Is Going Cash-Based Right for Your Chiropractic Practice? Expert Dr. Miles Bodzin Weighs In

Over the last few years, many chiropractors have switched from taking insurance to running cash-based practices. This shift likely stems from two things: insurance reimbursements are dropping, and chiropractors are getting sick of insurance coverage dictating their care.

If you’re considering going cash-based, you’re in luck: We brought in an expert to tell you about the pros and cons of the model! Dr. Miles Bodzin is a chiropractor and the founder and CEO of Cash Practice, a software company helping chiropractors make more money and achieve better clinical outcomes by helping patients complete their full course of care.

“We’ve identified four key business principles that lead a patient to become loyal to a practice: feedback, forecasted care, frequent contact, and a frictionless payment experience,” Dr. Bodzin says.

Dr. Bodzin calls these business principles “The Four Fs” and says they’re a key part of transitioning to a more cash-based practice. That doesn’t mean entirely abandoning insurance, but as he explains it, patients tend to become more loyal when you remove the repeated thought of money. Meanwhile, the chiropractor can regain control of patient care, generate more revenue, and put that revenue back into their practice. For many chiropractors, those perks make it worth transitioning. But Dr. Bodzin and Cash Practice’s chief operations officer, Holly Jensen, emphasize switching isn’t without its challenges and encourage doctors to follow a properly defined plan when making the transition.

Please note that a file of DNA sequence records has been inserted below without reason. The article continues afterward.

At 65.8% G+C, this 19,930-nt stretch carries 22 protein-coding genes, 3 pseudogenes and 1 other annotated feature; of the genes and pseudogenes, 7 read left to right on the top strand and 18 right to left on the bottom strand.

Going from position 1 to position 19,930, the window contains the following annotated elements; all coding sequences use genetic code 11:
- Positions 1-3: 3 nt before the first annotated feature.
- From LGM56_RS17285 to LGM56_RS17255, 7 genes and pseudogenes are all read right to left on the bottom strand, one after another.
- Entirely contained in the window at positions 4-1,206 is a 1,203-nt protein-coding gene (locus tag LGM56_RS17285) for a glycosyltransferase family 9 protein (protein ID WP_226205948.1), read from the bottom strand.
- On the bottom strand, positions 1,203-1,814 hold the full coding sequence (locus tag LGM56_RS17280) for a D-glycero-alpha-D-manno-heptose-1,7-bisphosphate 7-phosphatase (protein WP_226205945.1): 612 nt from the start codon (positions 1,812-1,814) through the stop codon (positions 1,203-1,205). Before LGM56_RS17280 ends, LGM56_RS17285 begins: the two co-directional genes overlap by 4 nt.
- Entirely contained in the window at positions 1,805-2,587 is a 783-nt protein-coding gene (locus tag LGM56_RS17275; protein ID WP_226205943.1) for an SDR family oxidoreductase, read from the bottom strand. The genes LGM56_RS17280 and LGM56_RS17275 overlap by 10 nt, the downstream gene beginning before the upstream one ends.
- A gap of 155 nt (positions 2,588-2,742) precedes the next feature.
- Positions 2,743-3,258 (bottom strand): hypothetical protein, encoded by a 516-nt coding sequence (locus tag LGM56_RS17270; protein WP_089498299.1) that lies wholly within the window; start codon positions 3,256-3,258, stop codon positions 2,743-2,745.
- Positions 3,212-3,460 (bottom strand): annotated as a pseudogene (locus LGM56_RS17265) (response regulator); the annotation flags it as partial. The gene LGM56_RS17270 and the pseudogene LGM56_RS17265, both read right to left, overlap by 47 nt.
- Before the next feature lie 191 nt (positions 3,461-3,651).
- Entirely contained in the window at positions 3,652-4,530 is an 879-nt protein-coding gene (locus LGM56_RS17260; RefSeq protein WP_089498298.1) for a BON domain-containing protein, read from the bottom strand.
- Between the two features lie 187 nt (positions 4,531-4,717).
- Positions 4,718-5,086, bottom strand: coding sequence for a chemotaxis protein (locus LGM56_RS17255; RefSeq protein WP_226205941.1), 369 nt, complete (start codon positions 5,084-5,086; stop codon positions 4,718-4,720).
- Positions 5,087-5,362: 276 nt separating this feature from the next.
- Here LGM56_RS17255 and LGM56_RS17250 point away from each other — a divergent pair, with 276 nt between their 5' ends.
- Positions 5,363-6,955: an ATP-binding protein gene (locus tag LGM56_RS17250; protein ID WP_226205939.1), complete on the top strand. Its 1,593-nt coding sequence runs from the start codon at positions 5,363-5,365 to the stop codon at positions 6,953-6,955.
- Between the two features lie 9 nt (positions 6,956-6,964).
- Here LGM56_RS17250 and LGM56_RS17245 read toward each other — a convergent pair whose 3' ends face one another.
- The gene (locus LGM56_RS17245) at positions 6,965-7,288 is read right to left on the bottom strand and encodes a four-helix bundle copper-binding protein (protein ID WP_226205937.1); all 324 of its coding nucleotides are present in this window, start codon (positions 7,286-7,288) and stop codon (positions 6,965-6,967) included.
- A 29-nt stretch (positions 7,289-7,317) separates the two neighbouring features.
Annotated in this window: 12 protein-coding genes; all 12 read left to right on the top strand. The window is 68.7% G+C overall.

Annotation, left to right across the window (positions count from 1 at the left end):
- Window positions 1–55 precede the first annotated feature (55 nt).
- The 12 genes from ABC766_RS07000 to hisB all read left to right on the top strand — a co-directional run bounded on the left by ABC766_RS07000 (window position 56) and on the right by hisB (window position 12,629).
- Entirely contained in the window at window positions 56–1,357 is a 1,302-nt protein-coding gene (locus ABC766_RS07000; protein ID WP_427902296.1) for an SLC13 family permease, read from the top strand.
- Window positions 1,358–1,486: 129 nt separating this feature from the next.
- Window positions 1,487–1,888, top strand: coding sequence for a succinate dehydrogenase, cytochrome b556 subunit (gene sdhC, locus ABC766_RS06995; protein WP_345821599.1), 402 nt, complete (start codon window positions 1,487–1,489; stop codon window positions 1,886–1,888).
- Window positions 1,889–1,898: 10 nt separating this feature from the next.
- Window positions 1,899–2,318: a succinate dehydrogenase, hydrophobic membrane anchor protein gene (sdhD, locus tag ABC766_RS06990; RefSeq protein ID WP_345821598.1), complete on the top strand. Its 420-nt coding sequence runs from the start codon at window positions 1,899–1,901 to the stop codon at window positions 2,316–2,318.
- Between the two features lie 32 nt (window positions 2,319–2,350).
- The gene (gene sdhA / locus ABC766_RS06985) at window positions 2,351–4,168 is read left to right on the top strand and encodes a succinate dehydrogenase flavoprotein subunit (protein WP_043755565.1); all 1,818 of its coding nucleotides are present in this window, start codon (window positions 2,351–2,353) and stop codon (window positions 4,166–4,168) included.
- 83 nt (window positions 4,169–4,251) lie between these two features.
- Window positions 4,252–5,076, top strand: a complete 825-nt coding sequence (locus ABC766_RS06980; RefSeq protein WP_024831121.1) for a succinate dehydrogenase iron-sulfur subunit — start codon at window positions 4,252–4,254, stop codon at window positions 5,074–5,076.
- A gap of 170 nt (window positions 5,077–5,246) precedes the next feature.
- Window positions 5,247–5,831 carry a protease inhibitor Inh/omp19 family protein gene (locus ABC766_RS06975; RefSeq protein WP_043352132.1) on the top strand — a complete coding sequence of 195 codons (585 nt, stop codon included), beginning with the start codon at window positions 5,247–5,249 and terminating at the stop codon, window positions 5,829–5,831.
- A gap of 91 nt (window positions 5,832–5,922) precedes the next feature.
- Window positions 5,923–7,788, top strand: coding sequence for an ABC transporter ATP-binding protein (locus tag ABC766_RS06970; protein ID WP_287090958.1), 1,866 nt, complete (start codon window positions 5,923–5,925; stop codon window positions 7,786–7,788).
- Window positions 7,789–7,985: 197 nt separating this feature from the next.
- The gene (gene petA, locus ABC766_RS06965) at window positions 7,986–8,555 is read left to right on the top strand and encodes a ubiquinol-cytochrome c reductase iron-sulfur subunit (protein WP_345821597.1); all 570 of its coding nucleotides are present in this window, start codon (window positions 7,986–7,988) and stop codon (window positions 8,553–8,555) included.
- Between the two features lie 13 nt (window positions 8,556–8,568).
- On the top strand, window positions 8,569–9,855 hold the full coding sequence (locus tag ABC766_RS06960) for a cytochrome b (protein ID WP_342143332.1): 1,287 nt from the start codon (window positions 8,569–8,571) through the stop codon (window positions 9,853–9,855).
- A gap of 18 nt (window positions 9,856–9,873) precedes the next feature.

“Some chiropractors think that if they go cash-based, they don’t have to document or code and that all of the headaches that go with insurance go away,” Holly says. “That’s not true! You still have to follow the same documentation, compliance, and coding rules everyone else does.”

When patients are paying for care, they tend to hold the practice to a higher standard and often require the doctor to have better business skills. If insurance is lucrative in your area, going cash-based may not be that urgent.  However, the writing has been on the wall for a long-time now where fewer and fewer areas of the country offer good insurance benefits. Dr. Bodzin and Holly both recommend you plan accordingly and begin the process of collecting more cash so if insurance disappeared tomorrow, you would be more than ok.

To learn more tips for boosting patient retention, visit There, you’ll find Cash Practice’s 11 Steps to a Loyal Patient Journey and score a free ebook!